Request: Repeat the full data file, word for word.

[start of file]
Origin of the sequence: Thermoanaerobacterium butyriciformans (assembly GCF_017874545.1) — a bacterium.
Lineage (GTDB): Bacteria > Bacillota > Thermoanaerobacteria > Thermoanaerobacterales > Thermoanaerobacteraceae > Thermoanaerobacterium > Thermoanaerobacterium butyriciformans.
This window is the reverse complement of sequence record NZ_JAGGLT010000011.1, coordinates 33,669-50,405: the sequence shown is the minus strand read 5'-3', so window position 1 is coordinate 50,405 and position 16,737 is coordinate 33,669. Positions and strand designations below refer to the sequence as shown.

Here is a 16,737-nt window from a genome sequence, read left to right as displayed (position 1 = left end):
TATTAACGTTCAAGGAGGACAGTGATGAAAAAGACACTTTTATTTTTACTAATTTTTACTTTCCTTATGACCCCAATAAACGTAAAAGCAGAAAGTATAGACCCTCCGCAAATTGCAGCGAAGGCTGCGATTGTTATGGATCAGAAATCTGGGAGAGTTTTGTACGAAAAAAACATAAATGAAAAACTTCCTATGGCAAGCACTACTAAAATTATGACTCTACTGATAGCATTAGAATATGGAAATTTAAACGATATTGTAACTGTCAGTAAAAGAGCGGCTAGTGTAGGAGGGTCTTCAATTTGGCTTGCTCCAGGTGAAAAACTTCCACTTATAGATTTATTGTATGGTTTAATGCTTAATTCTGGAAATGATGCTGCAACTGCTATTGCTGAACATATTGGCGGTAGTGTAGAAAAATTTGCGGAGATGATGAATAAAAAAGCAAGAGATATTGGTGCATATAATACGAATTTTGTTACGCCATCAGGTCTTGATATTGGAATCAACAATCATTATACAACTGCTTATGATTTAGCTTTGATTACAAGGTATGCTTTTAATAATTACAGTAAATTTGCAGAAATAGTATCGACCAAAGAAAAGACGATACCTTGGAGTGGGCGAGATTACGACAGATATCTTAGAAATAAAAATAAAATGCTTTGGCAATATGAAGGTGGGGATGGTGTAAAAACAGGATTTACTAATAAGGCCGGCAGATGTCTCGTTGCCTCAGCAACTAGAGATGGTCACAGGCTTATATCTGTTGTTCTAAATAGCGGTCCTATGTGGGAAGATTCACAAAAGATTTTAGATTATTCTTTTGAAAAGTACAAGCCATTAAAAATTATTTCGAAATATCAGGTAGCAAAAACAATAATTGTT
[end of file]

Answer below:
Origin of the sequence: Thermoanaerobacterium butyriciformans (assembly GCF_017874545.1) — a bacterium.
Lineage (GTDB): Bacteria > Bacillota > Thermoanaerobacteria > Thermoanaerobacterales > Thermoanaerobacteraceae > Thermoanaerobacterium > Thermoanaerobacterium butyriciformans.
This window is the reverse complement of sequence record NZ_JAGGLT010000011.1, coordinates 33,669-50,405: the sequence shown is the minus strand read 5'-3', so window position 1 is coordinate 50,405 and position 16,737 is coordinate 33,669. Positions and strand designations below refer to the sequence as shown.

Here is a 16,737-nt window from a genome sequence, read left to right as displayed (position 1 = left end):
TATTAACGTTCAAGGAGGACAGTGATGAAAAAGACACTTTTATTTTTACTAATTTTTACTTTCCTTATGACCCCAATAAACGTAAAAGCAGAAAGTATAGACCCTCCGCAAATTGCAGCGAAGGCTGCGATTGTTATGGATCAGAAATCTGGGAGAGTTTTGTACGAAAAAAACATAAATGAAAAACTTCCTATGGCAAGCACTACTAAAATTATGACTCTACTGATAGCATTAGAATATGGAAATTTAAACGATATTGTAACTGTCAGTAAAAGAGCGGCTAGTGTAGGAGGGTCTTCAATTTGGCTTGCTCCAGGTGAAAAACTTCCACTTATAGATTTATTGTATGGTTTAATGCTTAATTCTGGAAATGATGCTGCAACTGCTATTGCTGAACATATTGGCGGTAGTGTAGAAAAATTTGCGGAGATGATGAATAAAAAAGCAAGAGATATTGGTGCATATAATACGAATTTTGTTACGCCATCAGGTCTTGATATTGGAATCAACAATCATTATACAACTGCTTATGATTTAGCTTTGATTACAAGGTATGCTTTTAATAATTACAGTAAATTTGCAGAAATAGTATCGACCAAAGAAAAGACGATACCTTGGAGTGGGCGAGATTACGACAGATATCTTAGAAATAAAAATAAAATGCTTTGGCAATATGAAGGTGGGGATGGTGTAAAAACAGGATTTACTAATAAGGCCGGCAGATGTCTCGTTGCCTCAGCAACTAGAGATGGTCACAGGCTTATATCTGTTGTTCTAAATAGCGGTCCTATGTGGGAAGATTCACAAAAGATTTTAGATTATTCTTTTGAAAAGTACAAGCCATTAAAAATTATTTCGAAATATCAGGTAGCAAAAACAATAATTGTT